I swear I have been thrown under the bus so many times recently it feels like I have tire tracks on my back. I know, I know to be in this business we have to have tuff skin and it usually doesn’t bother me. Recently though two projects have been the bane of my workload.
It’s Just Policy
I in a data center where we have policies, procedures and standards for creating, maintaining project environments from development all the way through to production. We, as production/operations DBAs do not do development. That is handled by the individual projects according to the contracts. The only code (T-SQL or PowerShell) we write is related to operational tasking. Like routine maintenance tasks to keep the databases operating in a 24/7/365 environment. We have heavy oversight as well, all work must be tracked by different levels of Change Order tickets.
Upper management realized we were constantly overloaded with deployments on top of our normal trouble shooting and performance tuning tasks. Within the last year we added a new part for deployments, a release calendar. Only a certain number of releases are scheduled during a given week. That allows us time to be able to review instructions and code and if discrepancies are found, time to correct them prior to the release date. Over all we have a less stressful work environment. For the most part J
In order for a project to release a new version of their application they must be on the calendar. Approving a calendar slot requires the code, instructions and all change orders be ready at a minimum of 72 hours prior to the release date. The project can release any time during that week. Preferably early on so when/if issues are encountered they can be corrected.
Back out Plan
A required part of all deployments is a back out plan. Anyone, DBA or SA can stop the deployment and engage the back out plan. We usually don’t have to engage the plan but I have been known to through a few wrinkles in some skirts from time to time.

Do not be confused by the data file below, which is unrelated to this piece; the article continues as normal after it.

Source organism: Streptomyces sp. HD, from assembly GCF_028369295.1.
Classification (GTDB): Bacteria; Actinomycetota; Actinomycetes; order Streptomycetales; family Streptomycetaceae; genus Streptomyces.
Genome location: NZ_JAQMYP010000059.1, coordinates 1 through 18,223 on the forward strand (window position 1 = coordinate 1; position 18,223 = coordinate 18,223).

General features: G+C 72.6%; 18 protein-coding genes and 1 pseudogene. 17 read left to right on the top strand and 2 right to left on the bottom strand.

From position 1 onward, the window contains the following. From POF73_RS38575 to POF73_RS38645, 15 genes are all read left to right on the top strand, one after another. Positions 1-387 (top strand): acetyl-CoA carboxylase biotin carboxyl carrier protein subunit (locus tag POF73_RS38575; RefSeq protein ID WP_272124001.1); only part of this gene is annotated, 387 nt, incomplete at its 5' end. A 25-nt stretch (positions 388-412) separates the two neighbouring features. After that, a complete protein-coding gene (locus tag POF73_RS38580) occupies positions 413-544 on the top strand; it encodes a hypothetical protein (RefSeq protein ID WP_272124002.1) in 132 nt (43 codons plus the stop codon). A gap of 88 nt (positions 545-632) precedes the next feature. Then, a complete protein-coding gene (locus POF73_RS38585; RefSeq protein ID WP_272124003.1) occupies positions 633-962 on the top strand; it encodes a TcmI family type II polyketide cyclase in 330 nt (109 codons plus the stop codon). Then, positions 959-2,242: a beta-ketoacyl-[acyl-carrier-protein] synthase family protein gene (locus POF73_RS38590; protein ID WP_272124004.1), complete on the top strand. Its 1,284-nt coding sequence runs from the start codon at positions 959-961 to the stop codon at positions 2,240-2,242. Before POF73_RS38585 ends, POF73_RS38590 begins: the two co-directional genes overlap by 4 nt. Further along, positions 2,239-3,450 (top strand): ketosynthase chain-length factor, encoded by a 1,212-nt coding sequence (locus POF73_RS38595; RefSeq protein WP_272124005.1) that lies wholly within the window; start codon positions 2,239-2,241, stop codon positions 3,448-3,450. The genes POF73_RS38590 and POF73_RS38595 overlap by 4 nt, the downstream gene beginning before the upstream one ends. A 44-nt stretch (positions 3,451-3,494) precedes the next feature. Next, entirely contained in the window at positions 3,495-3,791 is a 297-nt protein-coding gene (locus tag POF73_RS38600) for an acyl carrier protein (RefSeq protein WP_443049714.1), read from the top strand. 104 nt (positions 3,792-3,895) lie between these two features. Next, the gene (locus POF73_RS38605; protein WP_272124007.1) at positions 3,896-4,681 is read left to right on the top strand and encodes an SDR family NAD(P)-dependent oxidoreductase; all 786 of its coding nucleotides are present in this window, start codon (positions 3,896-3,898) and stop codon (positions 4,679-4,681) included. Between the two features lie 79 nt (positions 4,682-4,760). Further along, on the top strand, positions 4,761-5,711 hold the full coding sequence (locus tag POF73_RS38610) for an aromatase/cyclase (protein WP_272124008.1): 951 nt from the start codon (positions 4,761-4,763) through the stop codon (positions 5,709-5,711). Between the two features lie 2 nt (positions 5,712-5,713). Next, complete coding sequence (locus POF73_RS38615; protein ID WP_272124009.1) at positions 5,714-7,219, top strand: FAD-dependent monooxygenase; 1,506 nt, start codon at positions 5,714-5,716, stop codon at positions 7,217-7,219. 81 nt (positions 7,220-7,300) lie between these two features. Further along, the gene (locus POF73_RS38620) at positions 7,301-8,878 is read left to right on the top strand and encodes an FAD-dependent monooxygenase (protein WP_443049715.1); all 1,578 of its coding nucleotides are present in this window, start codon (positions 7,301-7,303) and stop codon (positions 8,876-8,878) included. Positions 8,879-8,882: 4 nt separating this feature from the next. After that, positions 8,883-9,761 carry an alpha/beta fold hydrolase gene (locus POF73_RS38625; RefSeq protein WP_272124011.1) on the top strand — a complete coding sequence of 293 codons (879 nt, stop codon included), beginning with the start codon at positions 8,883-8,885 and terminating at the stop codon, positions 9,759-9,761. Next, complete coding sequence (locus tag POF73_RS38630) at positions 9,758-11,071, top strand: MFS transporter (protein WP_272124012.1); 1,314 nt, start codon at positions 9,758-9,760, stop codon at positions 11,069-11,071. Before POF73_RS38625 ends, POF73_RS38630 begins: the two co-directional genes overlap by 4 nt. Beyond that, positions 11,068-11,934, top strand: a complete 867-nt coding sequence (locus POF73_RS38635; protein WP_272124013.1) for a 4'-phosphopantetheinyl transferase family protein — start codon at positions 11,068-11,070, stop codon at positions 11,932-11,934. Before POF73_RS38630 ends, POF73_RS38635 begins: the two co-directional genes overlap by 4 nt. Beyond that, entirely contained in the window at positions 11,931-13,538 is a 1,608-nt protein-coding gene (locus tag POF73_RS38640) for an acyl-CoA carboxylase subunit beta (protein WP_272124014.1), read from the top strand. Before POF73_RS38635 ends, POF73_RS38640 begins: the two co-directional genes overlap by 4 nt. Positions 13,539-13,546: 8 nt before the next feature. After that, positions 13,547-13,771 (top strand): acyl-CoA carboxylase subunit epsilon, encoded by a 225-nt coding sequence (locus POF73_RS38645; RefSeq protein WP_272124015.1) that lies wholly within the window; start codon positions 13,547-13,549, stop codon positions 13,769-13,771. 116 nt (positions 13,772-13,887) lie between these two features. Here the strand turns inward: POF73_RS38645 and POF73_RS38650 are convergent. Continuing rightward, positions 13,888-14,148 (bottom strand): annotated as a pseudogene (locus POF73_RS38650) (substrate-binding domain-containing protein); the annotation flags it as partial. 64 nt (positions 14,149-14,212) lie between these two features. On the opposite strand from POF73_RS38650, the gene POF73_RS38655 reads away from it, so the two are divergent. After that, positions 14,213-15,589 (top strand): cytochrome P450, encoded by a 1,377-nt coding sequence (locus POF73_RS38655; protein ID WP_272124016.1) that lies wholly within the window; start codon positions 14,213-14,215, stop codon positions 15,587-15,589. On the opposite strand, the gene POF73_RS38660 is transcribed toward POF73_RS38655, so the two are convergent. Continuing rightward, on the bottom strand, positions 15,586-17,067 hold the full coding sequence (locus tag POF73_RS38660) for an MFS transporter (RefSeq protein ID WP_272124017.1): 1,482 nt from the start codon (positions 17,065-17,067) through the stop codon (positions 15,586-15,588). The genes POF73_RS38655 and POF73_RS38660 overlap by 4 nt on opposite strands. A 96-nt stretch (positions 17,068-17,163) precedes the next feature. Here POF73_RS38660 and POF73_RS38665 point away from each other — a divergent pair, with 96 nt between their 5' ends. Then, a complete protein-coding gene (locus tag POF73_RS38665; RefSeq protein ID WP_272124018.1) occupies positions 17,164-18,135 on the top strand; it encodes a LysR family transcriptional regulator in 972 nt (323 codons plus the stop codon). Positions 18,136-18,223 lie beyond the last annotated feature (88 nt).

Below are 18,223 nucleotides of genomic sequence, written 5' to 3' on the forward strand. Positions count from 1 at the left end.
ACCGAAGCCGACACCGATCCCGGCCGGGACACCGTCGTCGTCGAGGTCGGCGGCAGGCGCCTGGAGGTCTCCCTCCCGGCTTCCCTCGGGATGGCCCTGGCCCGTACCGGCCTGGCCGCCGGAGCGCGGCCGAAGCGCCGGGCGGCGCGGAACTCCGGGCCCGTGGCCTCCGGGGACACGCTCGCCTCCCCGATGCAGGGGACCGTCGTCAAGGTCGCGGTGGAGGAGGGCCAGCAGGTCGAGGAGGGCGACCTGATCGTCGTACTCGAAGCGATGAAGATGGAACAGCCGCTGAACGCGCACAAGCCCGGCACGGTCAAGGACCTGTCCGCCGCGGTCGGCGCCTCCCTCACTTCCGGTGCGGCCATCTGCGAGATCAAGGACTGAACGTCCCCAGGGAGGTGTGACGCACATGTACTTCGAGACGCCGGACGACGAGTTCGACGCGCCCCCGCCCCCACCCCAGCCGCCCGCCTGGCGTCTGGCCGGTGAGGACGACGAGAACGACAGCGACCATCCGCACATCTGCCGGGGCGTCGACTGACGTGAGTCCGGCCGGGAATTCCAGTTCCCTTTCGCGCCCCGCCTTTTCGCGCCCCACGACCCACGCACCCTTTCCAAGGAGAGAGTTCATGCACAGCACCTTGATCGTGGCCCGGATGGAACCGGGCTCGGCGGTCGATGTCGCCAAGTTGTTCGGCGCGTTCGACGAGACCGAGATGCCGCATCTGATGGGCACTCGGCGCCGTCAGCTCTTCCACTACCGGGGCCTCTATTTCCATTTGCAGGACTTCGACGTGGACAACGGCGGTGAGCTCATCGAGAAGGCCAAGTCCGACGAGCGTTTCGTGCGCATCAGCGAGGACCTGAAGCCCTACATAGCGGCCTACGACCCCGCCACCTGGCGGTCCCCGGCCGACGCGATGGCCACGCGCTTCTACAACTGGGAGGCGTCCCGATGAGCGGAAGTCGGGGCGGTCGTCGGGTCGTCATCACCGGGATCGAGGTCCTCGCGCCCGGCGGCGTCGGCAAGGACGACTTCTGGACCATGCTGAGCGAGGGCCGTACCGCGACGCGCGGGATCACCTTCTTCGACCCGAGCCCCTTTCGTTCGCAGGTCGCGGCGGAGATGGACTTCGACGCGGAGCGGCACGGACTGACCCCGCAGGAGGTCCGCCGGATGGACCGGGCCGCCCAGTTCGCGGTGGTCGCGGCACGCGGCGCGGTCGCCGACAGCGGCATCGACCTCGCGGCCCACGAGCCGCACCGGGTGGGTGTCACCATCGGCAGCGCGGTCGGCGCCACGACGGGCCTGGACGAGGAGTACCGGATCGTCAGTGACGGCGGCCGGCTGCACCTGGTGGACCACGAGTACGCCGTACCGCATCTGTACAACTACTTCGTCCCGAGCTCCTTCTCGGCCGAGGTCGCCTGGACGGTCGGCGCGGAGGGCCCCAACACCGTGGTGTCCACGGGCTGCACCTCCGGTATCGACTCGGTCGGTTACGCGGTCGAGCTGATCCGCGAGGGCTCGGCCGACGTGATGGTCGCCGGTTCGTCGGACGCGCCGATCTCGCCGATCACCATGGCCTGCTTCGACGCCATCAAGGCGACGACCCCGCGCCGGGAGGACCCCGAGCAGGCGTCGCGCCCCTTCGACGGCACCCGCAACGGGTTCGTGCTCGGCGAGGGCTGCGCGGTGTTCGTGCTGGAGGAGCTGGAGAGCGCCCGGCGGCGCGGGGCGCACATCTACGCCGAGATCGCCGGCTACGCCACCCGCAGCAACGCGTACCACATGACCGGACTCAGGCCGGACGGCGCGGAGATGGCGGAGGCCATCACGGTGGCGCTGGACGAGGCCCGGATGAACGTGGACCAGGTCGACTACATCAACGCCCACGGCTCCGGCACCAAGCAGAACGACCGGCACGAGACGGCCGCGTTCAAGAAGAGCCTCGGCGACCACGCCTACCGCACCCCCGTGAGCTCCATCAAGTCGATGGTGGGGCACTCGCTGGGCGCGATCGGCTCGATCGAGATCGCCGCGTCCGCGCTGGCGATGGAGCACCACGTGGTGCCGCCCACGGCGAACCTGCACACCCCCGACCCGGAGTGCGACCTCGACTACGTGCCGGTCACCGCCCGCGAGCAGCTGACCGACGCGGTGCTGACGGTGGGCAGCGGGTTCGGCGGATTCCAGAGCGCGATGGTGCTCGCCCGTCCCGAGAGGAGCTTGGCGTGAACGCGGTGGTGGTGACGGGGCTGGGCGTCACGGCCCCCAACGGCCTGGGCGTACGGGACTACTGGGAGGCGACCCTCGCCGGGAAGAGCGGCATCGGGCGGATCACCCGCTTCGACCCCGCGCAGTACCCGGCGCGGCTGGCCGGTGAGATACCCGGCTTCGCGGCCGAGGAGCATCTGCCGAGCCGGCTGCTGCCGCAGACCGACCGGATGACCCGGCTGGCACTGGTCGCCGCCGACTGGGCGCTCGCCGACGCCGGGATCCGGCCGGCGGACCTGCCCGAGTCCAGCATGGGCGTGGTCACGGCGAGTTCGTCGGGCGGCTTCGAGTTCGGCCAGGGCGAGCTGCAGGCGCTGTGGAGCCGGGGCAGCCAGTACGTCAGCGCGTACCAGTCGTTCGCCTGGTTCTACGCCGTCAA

What can constitute engaging the back out plan? The biggest problem/issue is SQL scripts failing. Now mind you depending on how easy the development team is to work with and the failure in the scipt I have been known to fix a thing or two to make the deployment successful. I do inform the developers what was wrong and what was fixed but don’t air the dirty laundry to the world.
On the other hand, if you are difficult to work with, continually make unfounded and false accusations of dropped tables, configuration changes to folders on the server, and then send an email naming me directly and others at the data center as not having the basic skills to be able to support the project. Then you better run a very, very tight ship. I won’t go out of my way to look for something wrong. I don’t usually have to. Teams people that do things like that usually have problems already and are just trying to push focus off their inadequacies, missed deadlines or other major problems meeting the requirements on the contract.
Where am I going with this? In life you should never, never make certain people angry with you. Former military people will attest to this. You don’t make enemies with Corpsman (they can lose your shot record), Yeoman (they can lose your pay records), and cooks (they can put strange ingredients in your food). That translates to the data center hosting your application, you don’t want to make enemies with your SAs or DBAs.
Don’t PO the DBA. Period end of story.